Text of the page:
“Ang mundo ay isang libro, at ang mga taong hindi marunong maglakbay – isang pahina lang ang kanilang nabasa…” – iyan ang nakaukit na sipi sa utak ko.
Alas-kwatro ng hapon. SM Megamall.
“Isa akong galang guro.” Iyan ang bigla kong nasambit sa isang kaibigang matagal ko ng hindi nakikita, nito lamang nakaraang Martes ng nasa Maynila ako. Kakagaling ko lang mula sa byahe ko sa Coron, Palawan. Bago ako umuwi ng Baguio, naisipan ko munang mag-Megamall – para kumaen at tumingin ng pwedeng mabili. Nasa Goldilocks ako nun, malapit ko ng maubos ang binili kong Lumpiang Hubad ng may biglang nagsalita:
“Wow, long time no see… Kumusta ka na?”
Iginala ko ang paningin ko para hanapin kung saan galing yung boses na sumambit ng mga katagang iyon. Napatitig lang ako sa isang lalaking magara ang suot at mejo may kasosyalan ang dating. Actually, I did not recognize him, he looks familiar pero parang nagrerewind pa ang utak ko kung saang bang bahagi ng buhay ko nakilala itong taong kasalukuyang papalapit sa akin. Inabot niya ang kanan nyang kamay para makipaghand-shake sabay sambit ng pangalan ko at tila tuwang tuwa na nakita ako…
“Lester… Mark Lester Romulo…”
Bago pa niya mabuo ang medyo kahabaan kong pangalan, bigla ko ng naalala kung sino ang kaharap at kakamayan ko… Isa siya sa mga kaklase ko nung nasa high-school at ngayon, isa ng bigtime na empleyado (hindi nya dinisclose ang position nya pero isa daw sya sa mga Upper ups) sa isang malaking company sa Manila.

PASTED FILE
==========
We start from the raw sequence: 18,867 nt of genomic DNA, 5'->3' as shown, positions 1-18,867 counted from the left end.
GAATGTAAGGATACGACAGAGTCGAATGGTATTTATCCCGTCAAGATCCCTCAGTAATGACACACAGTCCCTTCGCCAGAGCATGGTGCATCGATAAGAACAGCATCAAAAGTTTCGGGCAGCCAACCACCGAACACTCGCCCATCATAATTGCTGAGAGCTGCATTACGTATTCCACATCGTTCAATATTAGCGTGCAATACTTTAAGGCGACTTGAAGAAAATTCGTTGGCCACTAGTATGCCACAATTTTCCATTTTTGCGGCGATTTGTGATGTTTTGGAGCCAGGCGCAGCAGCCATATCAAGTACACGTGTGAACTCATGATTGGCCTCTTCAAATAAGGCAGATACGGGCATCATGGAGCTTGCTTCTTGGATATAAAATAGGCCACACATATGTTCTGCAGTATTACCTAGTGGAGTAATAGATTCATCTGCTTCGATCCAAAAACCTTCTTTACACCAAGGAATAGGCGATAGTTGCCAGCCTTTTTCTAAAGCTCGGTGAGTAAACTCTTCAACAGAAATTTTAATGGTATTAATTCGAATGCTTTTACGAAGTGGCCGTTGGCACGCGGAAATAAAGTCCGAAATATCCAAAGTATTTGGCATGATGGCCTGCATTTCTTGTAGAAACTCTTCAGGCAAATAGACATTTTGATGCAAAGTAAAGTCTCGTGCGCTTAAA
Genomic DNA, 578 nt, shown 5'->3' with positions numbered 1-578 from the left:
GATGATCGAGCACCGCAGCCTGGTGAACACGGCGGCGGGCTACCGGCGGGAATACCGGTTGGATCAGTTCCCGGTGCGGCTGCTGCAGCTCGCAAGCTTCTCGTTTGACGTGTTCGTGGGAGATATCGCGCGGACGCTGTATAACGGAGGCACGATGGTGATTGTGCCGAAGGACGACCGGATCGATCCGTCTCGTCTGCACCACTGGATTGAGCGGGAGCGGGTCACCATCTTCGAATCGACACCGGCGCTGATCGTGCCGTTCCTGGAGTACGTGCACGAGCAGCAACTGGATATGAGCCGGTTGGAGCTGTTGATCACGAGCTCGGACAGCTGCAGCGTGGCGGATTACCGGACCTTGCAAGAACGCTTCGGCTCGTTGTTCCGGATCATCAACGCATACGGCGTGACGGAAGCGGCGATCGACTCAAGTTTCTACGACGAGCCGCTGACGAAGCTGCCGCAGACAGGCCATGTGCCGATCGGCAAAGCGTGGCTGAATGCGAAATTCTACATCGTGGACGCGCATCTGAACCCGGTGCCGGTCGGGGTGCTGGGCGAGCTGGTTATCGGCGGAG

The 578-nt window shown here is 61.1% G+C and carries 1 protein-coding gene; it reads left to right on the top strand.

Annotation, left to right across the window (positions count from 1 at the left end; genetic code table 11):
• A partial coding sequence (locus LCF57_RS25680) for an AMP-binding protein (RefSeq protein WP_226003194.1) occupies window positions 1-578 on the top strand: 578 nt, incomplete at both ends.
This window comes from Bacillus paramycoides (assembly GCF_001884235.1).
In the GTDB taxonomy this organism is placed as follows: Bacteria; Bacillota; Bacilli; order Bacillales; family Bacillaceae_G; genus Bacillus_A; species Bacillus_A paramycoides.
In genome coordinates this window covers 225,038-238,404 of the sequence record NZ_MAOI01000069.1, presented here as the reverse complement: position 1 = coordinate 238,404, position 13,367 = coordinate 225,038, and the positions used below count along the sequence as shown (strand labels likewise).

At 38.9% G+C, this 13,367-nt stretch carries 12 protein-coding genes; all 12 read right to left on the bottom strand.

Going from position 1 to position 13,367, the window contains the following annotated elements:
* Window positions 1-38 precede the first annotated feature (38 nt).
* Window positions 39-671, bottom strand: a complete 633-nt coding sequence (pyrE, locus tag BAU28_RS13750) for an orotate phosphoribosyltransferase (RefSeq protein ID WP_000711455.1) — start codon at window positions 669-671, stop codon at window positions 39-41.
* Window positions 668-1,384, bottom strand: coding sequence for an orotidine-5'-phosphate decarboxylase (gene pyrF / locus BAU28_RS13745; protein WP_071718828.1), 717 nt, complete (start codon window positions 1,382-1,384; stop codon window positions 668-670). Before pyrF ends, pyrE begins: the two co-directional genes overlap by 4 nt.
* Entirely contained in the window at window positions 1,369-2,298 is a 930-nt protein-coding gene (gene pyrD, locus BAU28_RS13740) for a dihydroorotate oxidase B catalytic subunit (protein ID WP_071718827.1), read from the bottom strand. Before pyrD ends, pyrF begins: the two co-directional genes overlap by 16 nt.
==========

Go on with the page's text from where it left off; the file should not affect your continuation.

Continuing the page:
So ayun, since I was about to finish what I was eating at paalis na rin sana ako, he asked kung pwede kaming magkuwentuhan… (Akalain nyong may taong interesadong alamin kung ano na ang mga pagbabago sa buhay ko??) Since gabi pa yung kinuha kong byahe pabalik ng Baguio at ilang oras pa ang hihintayin ko bago mag-out mula sa trabaho yung kapatid ko, eh napagpasyahan kong paunlakan ang kanyang imbitasyon na magkwentuhan kami at magkape (kahit na hindi naman talaga ako nagkakape).
Bago kami nagpunta sa isang coffeeshop, dumaan muna kami sa Parking Area para ihatid yung mga pinamili nya dahil hinihintay daw ito ng kanyang pinsan. Tinanong pa niya ako kung saan ko daw gustong magkape – syempre pa, since hindi naman talaga ako mahilig sa kape (nasabi ko na ata eto sa itaas na paragraph), sinabi ko na lang na kahit saan. As I have expected, sa isang kilalang coffeeshop na kinalolokohan ng maraming Pinoy kami nagtuloy… Alam nyo na iyun, di ko na babanggitin dito dahil hindi ko nais ipromote yung kapehan na’yun dahil masyadong mahal…
Nagumpisa ang kwentuhan sa tanungan kung saan na si ganito – si ganyan, pinagkwentuhan ang ilan sa mga kaklase namin noon. Andami nyang kwento, noon ko lang narealize na madaldal din pala siya. Hindi kasi sya ganun nung high-school kami. Isa kasi siya sa mga taong napapanis ang laway sa classroom dahil di mo to kakakitaan na dumadaldal. Nagumpisa na rin syang magkwento tungkol sa sarili nya – mula nung college sya hanggang sa kanyang mga experiences sa pakikipagsapalaran sa trabaho at ang mabilis na pag-unlad sa kanyang buhay. From being a plain company worker to a big boss in a large firm in Manila; from someone who rents a cheap apartment into becoming an elite condo-dweller; ipinagmalaki din nya na X00,000.00 ang sweldo nya kada-buwan, at syempre pa, ang bagong bago nyang tsekot na kanina lang ay nakita kong nakaparke. (Medyo nayabangan ako sa kanya nung una pero napagtanto ko na okay lang kasi talaga namang may maipagyayabang sya, kahit na unti-unti na akong nanliliit at na-iinggit sa mga oras na iyon). Gusto ko din kasi iyong mga na-achieve nya. Magandang tirahan, malaking sweldo, magarang kotse, magarang buhay. Pero wala pa ako ng mga iyon.